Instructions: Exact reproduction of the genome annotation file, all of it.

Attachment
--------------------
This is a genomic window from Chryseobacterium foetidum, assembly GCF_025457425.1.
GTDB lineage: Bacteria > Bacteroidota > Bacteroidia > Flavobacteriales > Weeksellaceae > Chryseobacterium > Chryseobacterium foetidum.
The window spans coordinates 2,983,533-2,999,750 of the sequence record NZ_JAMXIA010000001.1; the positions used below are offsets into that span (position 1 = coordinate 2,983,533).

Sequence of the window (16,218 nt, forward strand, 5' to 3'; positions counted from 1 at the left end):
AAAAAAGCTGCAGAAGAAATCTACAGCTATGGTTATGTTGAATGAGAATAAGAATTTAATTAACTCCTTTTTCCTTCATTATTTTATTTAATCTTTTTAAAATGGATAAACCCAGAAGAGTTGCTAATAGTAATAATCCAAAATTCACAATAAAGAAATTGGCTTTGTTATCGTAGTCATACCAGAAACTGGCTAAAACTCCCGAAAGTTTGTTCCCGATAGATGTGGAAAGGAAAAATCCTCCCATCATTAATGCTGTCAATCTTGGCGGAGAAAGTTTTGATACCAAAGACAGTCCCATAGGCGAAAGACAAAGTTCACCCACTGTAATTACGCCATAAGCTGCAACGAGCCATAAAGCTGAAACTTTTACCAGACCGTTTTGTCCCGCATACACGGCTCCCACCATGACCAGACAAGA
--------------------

This is a genomic window from Chryseobacterium foetidum, assembly GCF_025457425.1.
GTDB lineage: Bacteria > Bacteroidota > Bacteroidia > Flavobacteriales > Weeksellaceae > Chryseobacterium > Chryseobacterium foetidum.
The window spans coordinates 2,983,533-2,999,750 of the sequence record NZ_JAMXIA010000001.1; the positions used below are offsets into that span (position 1 = coordinate 2,983,533).

Sequence of the window (16,218 nt, forward strand, 5' to 3'; positions counted from 1 at the left end):
AAAAAAGCTGCAGAAGAAATCTACAGCTATGGTTATGTTGAATGAGAATAAGAATTTAATTAACTCCTTTTTCCTTCATTATTTTATTTAATCTTTTTAAAATGGATAAACCCAGAAGAGTTGCTAATAGTAATAATCCAAAATTCACAATAAAGAAATTGGCTTTGTTATCGTAGTCATACCAGAAACTGGCTAAAACTCCCGAAAGTTTGTTCCCGATAGATGTGGAAAGGAAAAATCCTCCCATCATTAATGCTGTCAATCTTGGCGGAGAAAGTTTTGATACCAAAGACAGTCCCATAGGCGAAAGACAAAGTTCACCCACTGTAATTACGCCATAAGCTGCAACGAGCCATAAAGCTGAAACTTTTACCAGACCGTTTTGTCCCGCATACACGGCTCCCACCATGACCAGACAAGA